Harmothoe imbricata (Linnaeus, 1766)

Common name(s): Fifteen-scaled worm, Free-living scaleworm

Synonyms: Aphrodita imbricata Harmothoe imbricata
Phylum Annelida 
Subclass Palpata 
Order Aciculata 
Suborder Phyllodocida 
Harmothoe imbricata, about 3 cm long.  A few of the anterior elytra have fallen off this individual, revealing the segments underneath.  This individual was living within the tube of another polychaete in Fidalgo marina.
(Photo by:  Dave Cowles, July 2009)
Description:   As with other members of Family Polynoidae, the dorsal side of this species is covered with a series of platelike elytraHarmothoe imbricata has 15 pairs of elytra which cover nearly all the segments (several elytra have fallen off the individual above).  The elytra have a light fringe of papillae around the edge (photo).  There is only one basic kind of notoseta and one kind of neuroseta on any given segment.  Most of the neurosetae fork at the tip (are bifid).  The notosetae are thicker than the neurosetae.  One pair of eyes is visible dorsally (unless covered by elytra), but the anterior pair of eyes cannot be seen except from the side (photo).  The lateral prostomial antennae are inserted ventrally to the medial antenna (photo).  Color highly variable, though brown is common.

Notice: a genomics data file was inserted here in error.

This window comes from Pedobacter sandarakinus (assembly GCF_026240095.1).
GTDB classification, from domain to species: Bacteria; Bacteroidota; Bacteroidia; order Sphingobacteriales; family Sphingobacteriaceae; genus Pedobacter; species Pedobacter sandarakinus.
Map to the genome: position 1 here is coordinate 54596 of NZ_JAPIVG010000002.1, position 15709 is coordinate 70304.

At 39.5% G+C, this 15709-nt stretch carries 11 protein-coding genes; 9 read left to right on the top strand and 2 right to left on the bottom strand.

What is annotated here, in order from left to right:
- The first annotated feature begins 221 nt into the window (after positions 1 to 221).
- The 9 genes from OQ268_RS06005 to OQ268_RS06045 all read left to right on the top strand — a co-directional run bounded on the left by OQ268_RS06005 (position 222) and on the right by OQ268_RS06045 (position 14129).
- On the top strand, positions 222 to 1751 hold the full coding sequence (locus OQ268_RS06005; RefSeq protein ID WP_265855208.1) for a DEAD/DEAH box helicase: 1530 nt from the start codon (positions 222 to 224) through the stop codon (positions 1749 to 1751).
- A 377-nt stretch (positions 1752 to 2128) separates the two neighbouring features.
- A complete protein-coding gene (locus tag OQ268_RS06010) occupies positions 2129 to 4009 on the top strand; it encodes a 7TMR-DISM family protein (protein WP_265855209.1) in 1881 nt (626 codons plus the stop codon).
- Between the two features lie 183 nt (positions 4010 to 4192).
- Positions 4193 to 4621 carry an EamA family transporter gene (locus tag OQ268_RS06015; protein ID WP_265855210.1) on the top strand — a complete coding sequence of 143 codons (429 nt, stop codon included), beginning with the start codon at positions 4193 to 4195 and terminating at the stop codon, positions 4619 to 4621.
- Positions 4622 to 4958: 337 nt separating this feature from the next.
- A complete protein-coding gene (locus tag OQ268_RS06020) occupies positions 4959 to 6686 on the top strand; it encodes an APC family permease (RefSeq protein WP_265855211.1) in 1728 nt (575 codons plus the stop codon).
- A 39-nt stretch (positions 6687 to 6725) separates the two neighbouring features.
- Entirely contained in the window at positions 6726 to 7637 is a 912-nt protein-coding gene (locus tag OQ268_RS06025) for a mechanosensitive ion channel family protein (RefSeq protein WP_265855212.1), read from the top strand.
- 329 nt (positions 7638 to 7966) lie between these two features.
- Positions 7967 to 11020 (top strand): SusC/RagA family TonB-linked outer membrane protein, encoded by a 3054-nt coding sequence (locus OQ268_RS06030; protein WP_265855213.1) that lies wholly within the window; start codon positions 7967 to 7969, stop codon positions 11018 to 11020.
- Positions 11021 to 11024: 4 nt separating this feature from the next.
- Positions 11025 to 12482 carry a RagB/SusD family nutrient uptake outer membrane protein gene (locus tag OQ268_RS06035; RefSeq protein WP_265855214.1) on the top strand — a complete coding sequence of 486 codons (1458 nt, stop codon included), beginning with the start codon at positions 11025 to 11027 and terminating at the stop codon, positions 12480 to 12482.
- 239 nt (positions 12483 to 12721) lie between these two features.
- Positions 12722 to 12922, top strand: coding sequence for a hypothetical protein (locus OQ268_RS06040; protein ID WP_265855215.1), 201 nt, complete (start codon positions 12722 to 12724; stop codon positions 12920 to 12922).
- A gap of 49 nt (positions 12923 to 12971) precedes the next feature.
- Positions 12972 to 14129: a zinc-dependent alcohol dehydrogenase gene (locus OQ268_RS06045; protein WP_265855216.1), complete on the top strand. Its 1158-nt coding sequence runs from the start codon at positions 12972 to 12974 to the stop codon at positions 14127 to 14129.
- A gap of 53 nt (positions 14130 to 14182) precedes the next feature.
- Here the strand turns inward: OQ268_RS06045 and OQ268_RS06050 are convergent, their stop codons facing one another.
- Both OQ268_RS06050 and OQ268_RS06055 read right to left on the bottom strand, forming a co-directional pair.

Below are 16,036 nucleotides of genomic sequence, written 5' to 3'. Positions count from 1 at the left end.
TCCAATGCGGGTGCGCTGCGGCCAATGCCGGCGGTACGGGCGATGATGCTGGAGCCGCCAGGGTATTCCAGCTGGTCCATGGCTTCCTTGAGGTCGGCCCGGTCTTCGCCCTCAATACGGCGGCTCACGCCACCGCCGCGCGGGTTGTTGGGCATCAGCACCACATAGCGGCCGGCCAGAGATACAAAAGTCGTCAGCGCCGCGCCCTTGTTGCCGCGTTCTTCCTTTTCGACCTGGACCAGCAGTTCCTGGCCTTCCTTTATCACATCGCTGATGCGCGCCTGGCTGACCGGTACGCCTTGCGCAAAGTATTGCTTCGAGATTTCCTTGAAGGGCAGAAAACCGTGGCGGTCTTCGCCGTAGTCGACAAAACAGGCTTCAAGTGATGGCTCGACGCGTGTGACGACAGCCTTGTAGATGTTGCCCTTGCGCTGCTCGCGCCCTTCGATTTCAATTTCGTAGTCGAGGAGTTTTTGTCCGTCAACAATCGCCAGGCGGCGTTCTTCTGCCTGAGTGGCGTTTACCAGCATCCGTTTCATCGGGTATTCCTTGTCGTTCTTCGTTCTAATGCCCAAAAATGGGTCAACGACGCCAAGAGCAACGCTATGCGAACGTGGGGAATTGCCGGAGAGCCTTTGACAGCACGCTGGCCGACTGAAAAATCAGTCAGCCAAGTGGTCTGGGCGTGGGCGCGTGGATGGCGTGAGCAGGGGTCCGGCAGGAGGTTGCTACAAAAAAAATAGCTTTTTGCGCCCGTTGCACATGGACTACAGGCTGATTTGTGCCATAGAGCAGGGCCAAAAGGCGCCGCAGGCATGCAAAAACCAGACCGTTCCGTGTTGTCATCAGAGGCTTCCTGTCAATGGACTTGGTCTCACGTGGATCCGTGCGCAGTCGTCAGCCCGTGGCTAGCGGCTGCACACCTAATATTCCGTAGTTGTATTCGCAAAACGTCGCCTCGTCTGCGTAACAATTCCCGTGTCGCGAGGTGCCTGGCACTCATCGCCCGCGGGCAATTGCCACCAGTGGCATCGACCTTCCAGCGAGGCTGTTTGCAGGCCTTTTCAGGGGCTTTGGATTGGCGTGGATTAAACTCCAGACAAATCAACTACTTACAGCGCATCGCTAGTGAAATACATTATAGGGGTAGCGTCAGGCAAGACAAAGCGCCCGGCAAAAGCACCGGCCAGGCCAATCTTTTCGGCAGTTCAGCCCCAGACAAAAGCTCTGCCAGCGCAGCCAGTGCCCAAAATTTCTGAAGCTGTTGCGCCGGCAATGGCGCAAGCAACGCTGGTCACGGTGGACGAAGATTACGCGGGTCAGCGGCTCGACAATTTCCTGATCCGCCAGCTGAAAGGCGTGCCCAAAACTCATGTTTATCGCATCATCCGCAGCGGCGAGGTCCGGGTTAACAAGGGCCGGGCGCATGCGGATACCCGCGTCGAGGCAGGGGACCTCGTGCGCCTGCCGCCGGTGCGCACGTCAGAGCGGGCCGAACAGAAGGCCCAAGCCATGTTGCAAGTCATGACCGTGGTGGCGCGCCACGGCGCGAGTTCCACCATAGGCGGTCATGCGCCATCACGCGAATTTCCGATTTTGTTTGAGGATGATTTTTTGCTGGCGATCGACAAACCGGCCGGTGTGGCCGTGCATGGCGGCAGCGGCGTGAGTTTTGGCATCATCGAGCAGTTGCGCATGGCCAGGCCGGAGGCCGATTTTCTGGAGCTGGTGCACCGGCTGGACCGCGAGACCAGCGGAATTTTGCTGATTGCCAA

How to Distinguish from Similar Species:  Several other species of Harmothoe have anterior eyes that are visible dorsally.  Other Polynoids may have other numbers of elytra.

Geographical Range:  A very widely distributed species. Found throughout the northern hemisphere.  Point Barrow, Alaska to s California on our coast.

Depth Range:  Low intertidal to 3710 m

Habitat:  Lives in a wide variety of habitats:  Freeliving intertidally under rocks and in eelgrass; subtidally in kelp holdfasts or mussel beds.  May live commensally with echinoderms or other polychaetes.

Biology/Natural History:   This scaleworm is very common in some parts of its range, such as California and SE Alaska.  It is an active swimmer and can live in a wide range of salinities.  The species is a predator which lies in wait, then pounces on its prey, using its large, jawed proboscis to subdue them.  Amphipods are common prey.  It also eats some algae.

The pink eggs are released from the nephridiopores.  In some areas, females of this species brood their eggs under the elytra; in other places they do not seem to do so.  Brooding in our area usually takes place in summer.  Larvae may have a long pelagic period or direct development.

Polychaetes this species may live commensally with include Thelepus crispusNeoamphitrite robusta, and Diopatra ornata.



Dichotomous Keys:
  Carlton, 2007
  Kozloff, 1987, 1996

General References:
  Kozloff, 1993
  Lamb and Hanby, 2005
  O'Clair and O'Clair, 1998

Scientific Articles:

Web sites:

General Notes and Observations:  Locations, abundances, unusual behaviors:

This oblique view of the head shows the posterior eyes, which are visible dorsally, plus the anterior pair of eyes which are covered over by a flap of the prostomium.  The two lateral prostomial antennae are seen to be inserted ventral to the median antenna.  The anterior elytra were removed for this view.

The elytra are fringed with fine papillae, especially along the posterior edges (to the right in this photo).

Authors and Editors of Page:
Dave Cowles (2009):  Created original page
CSS coding for page developed by Jonathan Cowles (2007)